Activision is wrapped up in a legal battle with an indie developer following its attempts to register "Warzone" as a trademark. Solo developer Randy Ficker, who launched his own game called Warzone in 2017, refused Activision's offer of $10,000 for use of the name, calling it “completely unreasonable.”

Activision released Call of Duty: Warzone in March 2020, putting it three years behind Ficker’s title. Conflicts arose when Activision applied to the United States Patent and Trademark Office for the Warzone trademark. This brought it to Ficker’s attention, who proceeded to file an opposing claim in October 2020.

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Speaking to the Washington Post, Ficker explains why he turned down the offer of $10,000. “I spent about $60,000 on the domain name and legal fees, plus three years of my life into this brand and it hurts business to have to change the title”, the one-man development team said. “I thought we would strike a deal that would at least give me enough money to buy a new domain name.”

Commenting on the case, an Activision spokesperson responded, “The defendant named in this suit has baselessly threatened the company. We do not infringe upon his intellectual property. We are filing this action so the court can reject his frivolous and irresponsible claims.”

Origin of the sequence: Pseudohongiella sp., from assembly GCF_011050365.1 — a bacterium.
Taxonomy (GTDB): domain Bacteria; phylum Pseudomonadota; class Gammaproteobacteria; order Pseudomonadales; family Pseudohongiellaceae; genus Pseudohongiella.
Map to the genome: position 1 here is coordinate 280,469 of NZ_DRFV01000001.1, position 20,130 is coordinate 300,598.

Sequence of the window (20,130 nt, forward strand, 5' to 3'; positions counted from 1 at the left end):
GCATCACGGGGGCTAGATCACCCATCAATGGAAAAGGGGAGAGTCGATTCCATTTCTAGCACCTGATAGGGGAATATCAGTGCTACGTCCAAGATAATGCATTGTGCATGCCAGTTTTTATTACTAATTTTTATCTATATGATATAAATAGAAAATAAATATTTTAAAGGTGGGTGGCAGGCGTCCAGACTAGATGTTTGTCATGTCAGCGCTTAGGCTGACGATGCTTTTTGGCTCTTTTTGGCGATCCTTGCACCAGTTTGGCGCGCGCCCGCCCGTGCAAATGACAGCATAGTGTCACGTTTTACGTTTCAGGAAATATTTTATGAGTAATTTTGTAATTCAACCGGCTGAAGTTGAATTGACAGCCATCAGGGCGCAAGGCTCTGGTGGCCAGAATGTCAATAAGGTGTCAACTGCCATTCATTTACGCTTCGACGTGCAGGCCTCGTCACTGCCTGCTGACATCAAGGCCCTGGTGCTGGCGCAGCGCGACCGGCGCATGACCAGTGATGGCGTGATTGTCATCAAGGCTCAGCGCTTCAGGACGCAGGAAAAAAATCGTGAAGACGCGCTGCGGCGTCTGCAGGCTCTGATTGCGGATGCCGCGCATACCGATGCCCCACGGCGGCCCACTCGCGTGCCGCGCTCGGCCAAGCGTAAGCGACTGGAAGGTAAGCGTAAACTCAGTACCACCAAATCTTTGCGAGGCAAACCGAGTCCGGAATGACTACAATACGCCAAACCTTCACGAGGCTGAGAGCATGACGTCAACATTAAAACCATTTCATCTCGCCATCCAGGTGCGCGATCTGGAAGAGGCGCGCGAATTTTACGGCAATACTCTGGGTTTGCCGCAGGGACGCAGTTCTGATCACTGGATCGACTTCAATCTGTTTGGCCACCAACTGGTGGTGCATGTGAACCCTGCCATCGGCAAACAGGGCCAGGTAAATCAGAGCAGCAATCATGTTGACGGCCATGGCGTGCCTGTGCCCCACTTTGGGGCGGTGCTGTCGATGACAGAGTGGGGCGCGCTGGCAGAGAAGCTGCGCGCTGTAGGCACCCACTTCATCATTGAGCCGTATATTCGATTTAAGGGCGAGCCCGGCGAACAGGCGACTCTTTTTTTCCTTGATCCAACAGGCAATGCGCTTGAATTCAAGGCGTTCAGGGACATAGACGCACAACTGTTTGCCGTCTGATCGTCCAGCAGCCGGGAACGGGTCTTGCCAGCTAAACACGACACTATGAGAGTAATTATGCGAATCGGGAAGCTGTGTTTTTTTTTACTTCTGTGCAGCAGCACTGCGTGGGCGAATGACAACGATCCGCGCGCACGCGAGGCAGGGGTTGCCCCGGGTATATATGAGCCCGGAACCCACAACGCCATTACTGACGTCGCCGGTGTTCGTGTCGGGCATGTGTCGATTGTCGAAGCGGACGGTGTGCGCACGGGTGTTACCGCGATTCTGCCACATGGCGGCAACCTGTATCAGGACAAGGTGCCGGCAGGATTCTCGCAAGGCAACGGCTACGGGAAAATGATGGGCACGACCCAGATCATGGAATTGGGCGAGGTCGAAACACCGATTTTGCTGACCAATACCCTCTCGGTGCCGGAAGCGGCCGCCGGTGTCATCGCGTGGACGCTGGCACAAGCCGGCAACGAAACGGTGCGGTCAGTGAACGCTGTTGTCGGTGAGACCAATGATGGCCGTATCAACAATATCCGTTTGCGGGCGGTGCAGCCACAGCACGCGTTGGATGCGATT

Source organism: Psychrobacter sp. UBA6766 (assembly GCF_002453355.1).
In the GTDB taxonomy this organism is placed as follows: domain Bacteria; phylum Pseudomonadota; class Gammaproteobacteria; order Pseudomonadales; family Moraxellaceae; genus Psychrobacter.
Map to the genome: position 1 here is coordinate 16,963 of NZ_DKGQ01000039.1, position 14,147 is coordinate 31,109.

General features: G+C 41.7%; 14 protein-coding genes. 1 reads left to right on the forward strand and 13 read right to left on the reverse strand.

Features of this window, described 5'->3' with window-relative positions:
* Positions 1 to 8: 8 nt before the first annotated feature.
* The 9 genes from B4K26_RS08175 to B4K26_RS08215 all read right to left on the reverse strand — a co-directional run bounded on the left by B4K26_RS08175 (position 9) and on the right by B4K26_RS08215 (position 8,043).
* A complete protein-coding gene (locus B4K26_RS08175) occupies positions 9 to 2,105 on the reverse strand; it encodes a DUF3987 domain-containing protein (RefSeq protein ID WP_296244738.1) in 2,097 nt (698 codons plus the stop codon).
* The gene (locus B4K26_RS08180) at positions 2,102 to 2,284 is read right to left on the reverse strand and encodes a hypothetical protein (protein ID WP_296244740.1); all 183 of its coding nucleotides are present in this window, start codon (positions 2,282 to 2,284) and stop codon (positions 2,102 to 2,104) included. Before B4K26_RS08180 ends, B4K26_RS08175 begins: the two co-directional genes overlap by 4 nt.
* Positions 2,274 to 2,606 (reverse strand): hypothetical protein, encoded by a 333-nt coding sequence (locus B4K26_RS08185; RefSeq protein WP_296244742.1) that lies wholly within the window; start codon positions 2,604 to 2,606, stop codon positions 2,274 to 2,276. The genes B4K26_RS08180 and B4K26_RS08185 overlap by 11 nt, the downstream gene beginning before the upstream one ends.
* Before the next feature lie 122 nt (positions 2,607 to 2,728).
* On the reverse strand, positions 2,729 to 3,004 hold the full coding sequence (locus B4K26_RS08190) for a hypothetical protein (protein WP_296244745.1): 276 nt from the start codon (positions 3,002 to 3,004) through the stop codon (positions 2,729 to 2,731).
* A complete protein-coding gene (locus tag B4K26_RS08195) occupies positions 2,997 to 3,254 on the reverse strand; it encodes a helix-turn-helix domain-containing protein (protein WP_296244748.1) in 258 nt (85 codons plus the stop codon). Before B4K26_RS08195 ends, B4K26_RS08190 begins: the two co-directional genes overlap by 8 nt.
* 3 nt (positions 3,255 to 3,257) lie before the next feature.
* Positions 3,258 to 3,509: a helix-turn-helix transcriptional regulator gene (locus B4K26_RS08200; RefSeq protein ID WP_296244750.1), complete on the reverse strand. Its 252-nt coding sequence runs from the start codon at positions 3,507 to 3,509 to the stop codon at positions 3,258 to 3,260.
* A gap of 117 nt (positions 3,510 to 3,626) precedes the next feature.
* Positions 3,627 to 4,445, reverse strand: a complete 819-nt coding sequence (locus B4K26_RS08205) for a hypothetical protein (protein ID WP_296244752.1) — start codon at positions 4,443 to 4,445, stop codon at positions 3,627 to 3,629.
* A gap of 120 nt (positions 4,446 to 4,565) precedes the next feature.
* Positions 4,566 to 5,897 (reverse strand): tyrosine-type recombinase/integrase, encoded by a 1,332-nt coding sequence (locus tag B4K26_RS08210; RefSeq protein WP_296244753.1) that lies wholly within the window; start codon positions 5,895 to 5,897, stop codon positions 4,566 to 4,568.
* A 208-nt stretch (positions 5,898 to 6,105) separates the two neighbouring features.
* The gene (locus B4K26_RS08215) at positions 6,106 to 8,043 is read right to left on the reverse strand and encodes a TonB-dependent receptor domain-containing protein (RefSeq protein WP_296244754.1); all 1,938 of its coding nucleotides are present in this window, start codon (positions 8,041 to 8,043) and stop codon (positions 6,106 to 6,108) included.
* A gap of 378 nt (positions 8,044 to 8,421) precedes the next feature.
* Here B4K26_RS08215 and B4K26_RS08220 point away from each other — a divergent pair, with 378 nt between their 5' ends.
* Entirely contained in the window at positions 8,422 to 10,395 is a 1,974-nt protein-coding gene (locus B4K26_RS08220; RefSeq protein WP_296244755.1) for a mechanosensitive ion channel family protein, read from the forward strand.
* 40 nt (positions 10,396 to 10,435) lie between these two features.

Copyright infringement hearings are not as cut and dry as determining who used the name first. Rather a test used in court is whether or not both parties using the term will confuse consumers, such as by leading them to believe that indie game Warzone is in any way related to Call of Duty. This means it could go one of two ways - Ficker could make the point that Call of Duty Warzone is so immensely popular that seeing his own title with the same name could lead gamers to believe it’s just a cheap knockoff, despite releasing first. Alternatively, Activision is arguing that the Call of Duty branding makes its game distinct, and that without that there’s no chance of confusion. It also puts forward that Ficker’s game is not available on console whereas the more popular Warzone is.


A test that is more likely to go in Ficker's favour is whether or not just infringes on his right to monetize his work. This may prove to be a strong argument, since a much larger company using the name game title will make it much harder to advertise the indie Warzone, and therefore pull in fewer consumers.

After failing to reach a settlement last month, the case continues. Most recently, Activision filed another lawsuit against Ficker, which would force him to pay the company’s legal fees. There is currently no set date for the next hearing.

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